Background: Physicians are increasingly using the social media outlet, Twitter, as a medium to connect and engage. Specifically, Twitter-based journal clubs have created a space for clinicians, educators and researchers to disseminate and discuss recent research. Recognizing this developing landscape, the Journal of Hospital Medicine (JHM) began producing a CME-accredited Twitter-based journal club, called #JHMChat in 2015. Here, we aim to describe the implementation and impact on Twitter and journal metrics.
Methods: Held every 1-2 months, each 1-hour #JHMChat focused on a recently published JHM article, was moderated by a social media editor, and included at least one study author. All sessions were framed by questions intended to guide and encourage discussion.
Two hours after each session, we obtained the following Twitter metrics: number of participants and tweets per session, tweets/participant, and total impressions
Measuring dissemination external to Twitter, we assessed: 1) the change in each articles’ Altmetric score (a digital-based metric that quantifies the attention received by a scientific publication on various online platforms), and 2) the page views on the JHM website for each article after each session. A thematic analysis of each article was conducted to assess for common themes. Post-chat survey of participating authors and participant responses to CME surveys were also reviewed.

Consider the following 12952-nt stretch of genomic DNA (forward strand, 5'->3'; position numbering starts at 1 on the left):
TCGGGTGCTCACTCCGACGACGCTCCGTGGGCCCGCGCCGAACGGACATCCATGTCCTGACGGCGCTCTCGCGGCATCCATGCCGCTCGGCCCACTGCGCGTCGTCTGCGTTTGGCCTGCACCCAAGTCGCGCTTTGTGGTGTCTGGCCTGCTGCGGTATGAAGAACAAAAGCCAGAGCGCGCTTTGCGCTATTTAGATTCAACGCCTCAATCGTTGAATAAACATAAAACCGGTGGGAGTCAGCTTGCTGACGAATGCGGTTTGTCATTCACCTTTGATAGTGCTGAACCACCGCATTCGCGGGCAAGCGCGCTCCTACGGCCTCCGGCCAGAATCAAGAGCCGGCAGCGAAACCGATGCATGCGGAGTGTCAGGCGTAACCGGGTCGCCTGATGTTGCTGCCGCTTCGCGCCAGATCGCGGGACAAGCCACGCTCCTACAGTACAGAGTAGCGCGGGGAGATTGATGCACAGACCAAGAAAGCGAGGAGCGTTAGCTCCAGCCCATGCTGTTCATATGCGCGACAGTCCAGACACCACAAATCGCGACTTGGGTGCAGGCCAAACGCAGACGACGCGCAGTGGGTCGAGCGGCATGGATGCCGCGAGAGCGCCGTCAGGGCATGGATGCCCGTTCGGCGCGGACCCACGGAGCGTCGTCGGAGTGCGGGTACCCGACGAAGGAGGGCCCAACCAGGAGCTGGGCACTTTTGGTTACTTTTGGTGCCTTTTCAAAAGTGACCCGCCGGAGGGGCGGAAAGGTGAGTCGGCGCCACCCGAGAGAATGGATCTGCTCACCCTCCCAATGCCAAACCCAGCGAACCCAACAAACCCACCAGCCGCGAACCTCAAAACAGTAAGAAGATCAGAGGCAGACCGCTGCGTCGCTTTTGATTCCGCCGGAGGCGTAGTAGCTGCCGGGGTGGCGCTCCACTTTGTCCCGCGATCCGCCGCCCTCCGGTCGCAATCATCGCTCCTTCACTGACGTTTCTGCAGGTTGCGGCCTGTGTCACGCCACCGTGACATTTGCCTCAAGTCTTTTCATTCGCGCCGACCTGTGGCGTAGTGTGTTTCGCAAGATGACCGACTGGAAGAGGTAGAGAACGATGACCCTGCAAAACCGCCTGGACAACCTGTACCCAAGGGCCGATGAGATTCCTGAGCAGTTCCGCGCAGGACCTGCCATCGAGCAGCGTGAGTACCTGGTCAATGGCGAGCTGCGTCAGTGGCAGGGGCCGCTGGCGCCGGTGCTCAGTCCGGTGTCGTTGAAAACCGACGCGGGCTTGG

Results: Between October 2015-2017, a total of 15 sessions were held with a mean (±SD) of 2.17 (±0.605) million impressions/session, 496 (±134) total tweets/session, and 82 (±24) participants/session, with 7.4 (±2.1) tweets/participant (Table).
Thematic analysis revealed three predominant themes: Value-based care (VBC), Quality and Patient Safety (QPS), and Medical Education (ME). VBC articles had the greatest number of impressions (2.61±0.55 million) and participants (90±12). The mean increase in Altmetric score was 14 (±12) with ME themed articles garnering the greatest change (mean: +32 points). Page views of the articles after #JHMChat corresponded to the increase in levels of electronic Table of Content releases (Figure). All (100%) participating authors and 93% of participants believed #JHMChat was a valuable experience and rated the experience highly on post-chat surveys and CME evaluations.
Conclusions: #JHMChat appears to be one of the largest attended online journal clubs and demonstrates the potential outreach and influence these gatherings can have on disseminating research and building engagement within an online community. Articles focused on value-based care and medical education had the greatest impact on dissemination metrics, in particular total impressions and Altmetric scores, respectively. Future research in online journal clubs should explore the downstream effects on citation rates, clinical uptake, and participant knowledge after the sessions.